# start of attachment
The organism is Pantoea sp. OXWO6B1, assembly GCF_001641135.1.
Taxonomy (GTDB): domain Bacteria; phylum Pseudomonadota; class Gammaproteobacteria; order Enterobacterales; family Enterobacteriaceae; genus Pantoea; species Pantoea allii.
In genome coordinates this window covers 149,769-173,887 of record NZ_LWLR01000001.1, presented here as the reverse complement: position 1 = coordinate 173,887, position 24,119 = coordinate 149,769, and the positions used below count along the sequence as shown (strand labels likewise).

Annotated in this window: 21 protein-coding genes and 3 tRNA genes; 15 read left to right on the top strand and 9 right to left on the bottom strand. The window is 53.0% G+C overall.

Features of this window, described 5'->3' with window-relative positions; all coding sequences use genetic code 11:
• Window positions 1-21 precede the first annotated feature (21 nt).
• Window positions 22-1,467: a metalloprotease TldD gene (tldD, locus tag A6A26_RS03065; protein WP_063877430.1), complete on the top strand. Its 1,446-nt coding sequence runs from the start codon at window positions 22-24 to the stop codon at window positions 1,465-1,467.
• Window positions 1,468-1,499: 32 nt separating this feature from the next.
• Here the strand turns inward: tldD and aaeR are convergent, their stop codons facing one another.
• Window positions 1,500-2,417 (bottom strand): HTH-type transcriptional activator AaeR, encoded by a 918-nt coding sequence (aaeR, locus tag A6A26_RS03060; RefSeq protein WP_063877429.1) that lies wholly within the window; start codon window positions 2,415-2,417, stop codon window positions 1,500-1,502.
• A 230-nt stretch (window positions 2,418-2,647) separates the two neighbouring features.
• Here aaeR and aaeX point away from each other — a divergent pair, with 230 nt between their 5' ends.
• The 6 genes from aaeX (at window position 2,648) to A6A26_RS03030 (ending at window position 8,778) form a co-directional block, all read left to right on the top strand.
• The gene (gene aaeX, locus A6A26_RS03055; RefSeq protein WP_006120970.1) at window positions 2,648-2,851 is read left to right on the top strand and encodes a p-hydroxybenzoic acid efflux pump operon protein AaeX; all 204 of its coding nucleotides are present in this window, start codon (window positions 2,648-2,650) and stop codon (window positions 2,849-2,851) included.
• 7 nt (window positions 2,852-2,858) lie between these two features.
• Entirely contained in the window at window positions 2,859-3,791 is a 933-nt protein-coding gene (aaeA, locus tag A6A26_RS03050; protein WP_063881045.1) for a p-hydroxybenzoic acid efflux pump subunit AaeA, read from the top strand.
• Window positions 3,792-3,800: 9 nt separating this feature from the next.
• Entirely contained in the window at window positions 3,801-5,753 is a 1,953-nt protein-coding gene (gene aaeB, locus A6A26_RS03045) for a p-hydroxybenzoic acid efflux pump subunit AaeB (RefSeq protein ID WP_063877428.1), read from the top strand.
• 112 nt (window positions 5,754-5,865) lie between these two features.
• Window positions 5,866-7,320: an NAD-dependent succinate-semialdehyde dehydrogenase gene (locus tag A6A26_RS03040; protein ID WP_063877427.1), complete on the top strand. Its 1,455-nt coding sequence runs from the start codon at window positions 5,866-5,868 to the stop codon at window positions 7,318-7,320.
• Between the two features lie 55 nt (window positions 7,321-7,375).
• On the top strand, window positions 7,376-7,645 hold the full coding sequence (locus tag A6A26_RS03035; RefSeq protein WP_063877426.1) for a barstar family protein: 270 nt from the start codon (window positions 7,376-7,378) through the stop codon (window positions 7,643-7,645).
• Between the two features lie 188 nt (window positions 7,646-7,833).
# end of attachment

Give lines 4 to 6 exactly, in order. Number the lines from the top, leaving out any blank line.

Annotated in this window: 21 protein-coding genes and 3 tRNA genes; 15 read left to right on the top strand and 9 right to left on the bottom strand. The window is 53.0% G+C overall.

Features of this window, described 5'->3' with window-relative positions; all coding sequences use genetic code 11:
• Window positions 1-21 precede the first annotated feature (21 nt).